Dependent variable was catastrophic health expenditure and independent variables were Socio-demographic and socio economic variables, Environmental factors, Coping mechanisms and Health status.
Ability to pay: if income remains after spending on basic subsistence needs and if the household’ income remains above the poverty line after spending on health services.
Catastrophic health expenditure occurs when out-of-pocket health-care costs exceed 10% of total household spending.
Intensity of catastrophic health expenditure: prevalence of catastrophic health expenditure at threshold above 20% of total household expenditure.
Consumption expenditure: a preferred measure of living standards, particularly food consumption, accounts for a large proportion of household expenditure, and the limited consumption of non-food is likely to be sensitive to household size and access to cash.
Impoverishment:-household that is impoverished by out-of-pocket spending and was forced by an adverse health event to divert spending away from non-medical budget items such as food, shelter, clothing, etc. In another way, households’ declined from the upper quartile range to the lower and the lower one to below the poverty line.
Total household expenditure evaluation techniques: - Different techniques for estimating the cost of total household expenditures were used. Individual household expenditures, healthcare spending, and individual level data on outpatient attendance (over a six-month recall period) and inpatient hospitalization (over a 12-month recall period) were collected and computed as follows. By using total household expenditure, then it was calculated as follows. To determine the cut point of catastrophic health expenditure, there were two assumptions: if health expenditure exceeds 40% of nonfood expenditure OR if health expenditure exceeds 10% of total household expenditure, in this article, total expenditure was used. If the household catastrophe exceeds 10% of total household expenditure,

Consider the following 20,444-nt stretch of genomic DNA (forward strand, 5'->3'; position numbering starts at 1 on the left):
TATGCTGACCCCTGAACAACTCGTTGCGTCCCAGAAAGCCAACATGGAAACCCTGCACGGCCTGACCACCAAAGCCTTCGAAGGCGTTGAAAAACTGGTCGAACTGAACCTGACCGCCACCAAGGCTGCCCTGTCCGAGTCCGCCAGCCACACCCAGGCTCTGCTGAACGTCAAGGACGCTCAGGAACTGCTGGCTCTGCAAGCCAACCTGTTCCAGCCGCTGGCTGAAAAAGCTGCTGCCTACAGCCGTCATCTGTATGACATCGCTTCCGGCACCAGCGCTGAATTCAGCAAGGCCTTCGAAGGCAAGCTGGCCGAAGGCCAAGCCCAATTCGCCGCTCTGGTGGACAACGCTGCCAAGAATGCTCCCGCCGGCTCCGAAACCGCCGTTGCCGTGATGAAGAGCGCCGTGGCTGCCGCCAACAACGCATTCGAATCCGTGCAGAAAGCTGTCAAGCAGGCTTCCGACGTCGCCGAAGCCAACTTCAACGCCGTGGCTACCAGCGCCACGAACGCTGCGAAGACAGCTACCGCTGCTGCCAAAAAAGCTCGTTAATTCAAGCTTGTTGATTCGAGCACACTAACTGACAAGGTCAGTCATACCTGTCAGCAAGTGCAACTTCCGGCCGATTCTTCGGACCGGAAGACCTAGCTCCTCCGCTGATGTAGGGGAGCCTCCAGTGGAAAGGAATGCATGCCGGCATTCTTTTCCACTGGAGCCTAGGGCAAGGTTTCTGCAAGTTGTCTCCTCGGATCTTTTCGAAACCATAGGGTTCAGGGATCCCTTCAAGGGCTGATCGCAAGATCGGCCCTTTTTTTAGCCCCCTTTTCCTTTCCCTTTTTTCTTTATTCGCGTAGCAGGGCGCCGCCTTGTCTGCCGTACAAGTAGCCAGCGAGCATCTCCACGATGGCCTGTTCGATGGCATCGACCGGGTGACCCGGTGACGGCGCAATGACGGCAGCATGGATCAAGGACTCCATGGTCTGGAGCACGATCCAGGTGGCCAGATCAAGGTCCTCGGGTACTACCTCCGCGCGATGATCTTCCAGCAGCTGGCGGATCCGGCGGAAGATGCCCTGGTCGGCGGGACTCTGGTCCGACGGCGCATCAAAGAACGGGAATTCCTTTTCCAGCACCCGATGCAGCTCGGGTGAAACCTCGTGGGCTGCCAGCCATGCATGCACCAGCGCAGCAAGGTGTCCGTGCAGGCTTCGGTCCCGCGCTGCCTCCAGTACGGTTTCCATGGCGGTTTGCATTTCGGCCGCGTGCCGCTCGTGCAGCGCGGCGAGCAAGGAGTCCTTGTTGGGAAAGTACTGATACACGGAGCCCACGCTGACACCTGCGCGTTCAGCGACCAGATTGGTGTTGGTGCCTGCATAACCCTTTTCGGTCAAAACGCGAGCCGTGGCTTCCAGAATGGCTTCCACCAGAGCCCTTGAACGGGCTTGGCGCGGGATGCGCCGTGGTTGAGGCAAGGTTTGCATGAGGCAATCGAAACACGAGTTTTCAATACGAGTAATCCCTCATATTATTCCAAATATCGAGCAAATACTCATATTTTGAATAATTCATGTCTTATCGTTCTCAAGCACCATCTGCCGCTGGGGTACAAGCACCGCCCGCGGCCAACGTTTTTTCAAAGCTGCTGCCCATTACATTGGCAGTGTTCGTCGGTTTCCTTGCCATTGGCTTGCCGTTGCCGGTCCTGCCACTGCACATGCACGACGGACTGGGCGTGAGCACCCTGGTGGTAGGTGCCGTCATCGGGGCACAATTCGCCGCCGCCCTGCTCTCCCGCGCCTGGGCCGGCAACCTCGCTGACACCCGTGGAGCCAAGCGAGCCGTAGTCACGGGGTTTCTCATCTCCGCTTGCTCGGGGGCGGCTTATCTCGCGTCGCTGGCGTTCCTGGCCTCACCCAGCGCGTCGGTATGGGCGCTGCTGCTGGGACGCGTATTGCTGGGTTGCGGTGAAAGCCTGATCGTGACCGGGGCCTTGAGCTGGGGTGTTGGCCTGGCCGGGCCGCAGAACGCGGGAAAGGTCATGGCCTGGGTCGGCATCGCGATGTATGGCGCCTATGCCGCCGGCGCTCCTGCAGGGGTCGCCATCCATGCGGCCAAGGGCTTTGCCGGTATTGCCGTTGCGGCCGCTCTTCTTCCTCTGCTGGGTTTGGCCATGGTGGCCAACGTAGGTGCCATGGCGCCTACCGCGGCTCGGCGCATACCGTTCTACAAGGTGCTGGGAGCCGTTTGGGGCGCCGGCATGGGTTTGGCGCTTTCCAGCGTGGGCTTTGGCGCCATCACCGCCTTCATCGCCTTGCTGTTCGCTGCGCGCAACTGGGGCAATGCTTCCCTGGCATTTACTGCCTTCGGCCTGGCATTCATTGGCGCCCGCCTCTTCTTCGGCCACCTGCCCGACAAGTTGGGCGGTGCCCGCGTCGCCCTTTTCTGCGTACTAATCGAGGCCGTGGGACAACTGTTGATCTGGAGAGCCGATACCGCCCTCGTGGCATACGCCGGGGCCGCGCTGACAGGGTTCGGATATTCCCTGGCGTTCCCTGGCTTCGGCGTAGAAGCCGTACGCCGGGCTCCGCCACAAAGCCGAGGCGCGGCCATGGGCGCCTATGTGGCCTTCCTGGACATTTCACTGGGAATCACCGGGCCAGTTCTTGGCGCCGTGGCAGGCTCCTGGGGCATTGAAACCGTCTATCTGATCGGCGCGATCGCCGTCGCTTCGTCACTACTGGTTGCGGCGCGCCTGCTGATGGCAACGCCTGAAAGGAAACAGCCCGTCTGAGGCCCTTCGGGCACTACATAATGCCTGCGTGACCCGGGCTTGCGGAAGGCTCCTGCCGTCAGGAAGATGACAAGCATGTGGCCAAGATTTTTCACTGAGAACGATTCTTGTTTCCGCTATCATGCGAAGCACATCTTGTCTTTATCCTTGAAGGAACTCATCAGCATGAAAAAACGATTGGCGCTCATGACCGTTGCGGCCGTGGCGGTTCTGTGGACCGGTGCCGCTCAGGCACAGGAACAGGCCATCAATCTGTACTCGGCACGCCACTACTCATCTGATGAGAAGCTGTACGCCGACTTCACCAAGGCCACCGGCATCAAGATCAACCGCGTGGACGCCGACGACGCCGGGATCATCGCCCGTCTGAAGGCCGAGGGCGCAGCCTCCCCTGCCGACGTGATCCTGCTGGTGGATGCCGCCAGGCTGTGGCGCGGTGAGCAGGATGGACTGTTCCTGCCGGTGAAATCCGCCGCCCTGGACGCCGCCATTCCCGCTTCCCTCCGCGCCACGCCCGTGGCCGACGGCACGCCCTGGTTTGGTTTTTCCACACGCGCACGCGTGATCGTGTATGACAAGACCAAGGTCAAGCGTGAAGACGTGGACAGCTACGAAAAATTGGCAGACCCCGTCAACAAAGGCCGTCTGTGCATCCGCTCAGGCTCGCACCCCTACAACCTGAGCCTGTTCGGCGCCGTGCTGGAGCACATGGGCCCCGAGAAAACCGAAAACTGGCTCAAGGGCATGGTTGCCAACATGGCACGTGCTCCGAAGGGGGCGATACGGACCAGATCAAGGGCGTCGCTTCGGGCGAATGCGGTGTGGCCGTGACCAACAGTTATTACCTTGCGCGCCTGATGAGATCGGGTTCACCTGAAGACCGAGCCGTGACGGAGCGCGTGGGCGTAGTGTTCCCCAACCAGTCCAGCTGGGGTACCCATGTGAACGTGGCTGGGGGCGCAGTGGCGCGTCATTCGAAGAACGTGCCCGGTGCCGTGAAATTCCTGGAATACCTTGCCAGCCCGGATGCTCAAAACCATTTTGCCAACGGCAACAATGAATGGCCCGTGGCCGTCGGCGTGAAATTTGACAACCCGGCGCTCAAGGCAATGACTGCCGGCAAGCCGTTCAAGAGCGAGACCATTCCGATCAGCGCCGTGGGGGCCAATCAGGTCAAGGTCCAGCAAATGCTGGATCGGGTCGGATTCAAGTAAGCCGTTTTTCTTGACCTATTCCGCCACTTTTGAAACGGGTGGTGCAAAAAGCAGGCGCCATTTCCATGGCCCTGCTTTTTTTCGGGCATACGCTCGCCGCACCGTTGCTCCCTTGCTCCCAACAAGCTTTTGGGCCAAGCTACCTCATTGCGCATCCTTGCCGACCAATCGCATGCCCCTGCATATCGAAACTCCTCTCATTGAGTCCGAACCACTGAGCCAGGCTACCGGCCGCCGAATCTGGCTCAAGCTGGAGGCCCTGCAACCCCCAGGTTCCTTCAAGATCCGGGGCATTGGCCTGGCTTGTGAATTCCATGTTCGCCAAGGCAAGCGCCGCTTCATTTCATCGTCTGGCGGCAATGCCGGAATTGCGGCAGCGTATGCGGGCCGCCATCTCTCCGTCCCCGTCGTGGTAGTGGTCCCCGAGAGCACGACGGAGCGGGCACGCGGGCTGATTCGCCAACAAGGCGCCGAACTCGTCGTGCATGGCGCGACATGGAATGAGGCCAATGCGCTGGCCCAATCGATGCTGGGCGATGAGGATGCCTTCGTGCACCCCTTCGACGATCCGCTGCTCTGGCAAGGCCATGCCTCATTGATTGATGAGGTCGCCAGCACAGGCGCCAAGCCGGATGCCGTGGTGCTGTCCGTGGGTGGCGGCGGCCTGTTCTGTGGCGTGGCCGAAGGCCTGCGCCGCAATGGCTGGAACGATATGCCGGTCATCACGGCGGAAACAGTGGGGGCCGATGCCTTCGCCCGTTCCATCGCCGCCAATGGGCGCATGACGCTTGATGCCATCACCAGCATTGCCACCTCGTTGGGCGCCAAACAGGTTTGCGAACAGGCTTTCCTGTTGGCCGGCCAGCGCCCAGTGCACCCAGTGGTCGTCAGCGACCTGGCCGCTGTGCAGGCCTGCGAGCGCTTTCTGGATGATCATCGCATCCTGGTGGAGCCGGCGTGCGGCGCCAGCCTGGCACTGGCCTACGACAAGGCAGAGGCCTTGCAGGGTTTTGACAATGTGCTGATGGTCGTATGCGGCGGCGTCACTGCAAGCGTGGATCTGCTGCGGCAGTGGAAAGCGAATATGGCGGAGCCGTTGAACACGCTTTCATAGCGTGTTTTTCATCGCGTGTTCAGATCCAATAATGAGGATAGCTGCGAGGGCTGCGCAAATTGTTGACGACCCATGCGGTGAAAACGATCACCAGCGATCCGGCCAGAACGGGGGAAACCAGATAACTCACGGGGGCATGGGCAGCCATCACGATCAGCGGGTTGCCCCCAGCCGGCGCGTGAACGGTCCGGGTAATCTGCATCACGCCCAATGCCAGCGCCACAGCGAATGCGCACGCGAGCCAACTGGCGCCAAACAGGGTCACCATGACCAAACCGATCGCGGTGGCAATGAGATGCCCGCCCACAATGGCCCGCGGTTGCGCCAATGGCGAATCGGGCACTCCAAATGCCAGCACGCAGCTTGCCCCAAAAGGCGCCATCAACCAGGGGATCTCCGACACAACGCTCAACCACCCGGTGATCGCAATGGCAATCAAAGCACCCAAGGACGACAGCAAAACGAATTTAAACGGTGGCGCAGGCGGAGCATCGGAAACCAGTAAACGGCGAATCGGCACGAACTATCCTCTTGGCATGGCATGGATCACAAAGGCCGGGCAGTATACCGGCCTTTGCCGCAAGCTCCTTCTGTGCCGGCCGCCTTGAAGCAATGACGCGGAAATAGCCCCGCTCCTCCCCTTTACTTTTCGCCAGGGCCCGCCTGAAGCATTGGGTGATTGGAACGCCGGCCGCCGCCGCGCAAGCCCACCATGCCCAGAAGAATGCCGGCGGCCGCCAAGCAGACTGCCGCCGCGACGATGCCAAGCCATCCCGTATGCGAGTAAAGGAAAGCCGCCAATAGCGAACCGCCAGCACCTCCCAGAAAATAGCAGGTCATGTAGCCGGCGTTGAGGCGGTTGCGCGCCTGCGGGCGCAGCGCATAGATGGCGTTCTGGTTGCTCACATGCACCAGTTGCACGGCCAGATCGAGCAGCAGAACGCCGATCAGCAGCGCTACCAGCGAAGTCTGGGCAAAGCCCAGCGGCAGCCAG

Data quality control
The questionnaire was developed and pre tested at similar district which is not included in CBHI scheme and was translated to the language Afan Oromo and Amharic. Two days training was given and also during data collection data collectors writes unique number on the upper side of the households’ door and the senior supervisor check 20% of study unit by using rapid convenience survey (RCSM). For any missing or inconsistent data, it was returned back to the respective data collector for re-interview and also re-visit was done to those households who were not available on the first day of interview. The principal investigator prepared the template and entered data using Epi Data version 3.1 then exported to SPSS version 23.0. Frequencies were used to check for missed values and outliers. Any error identified at this time was corrected after revision of the original data using the code numbers.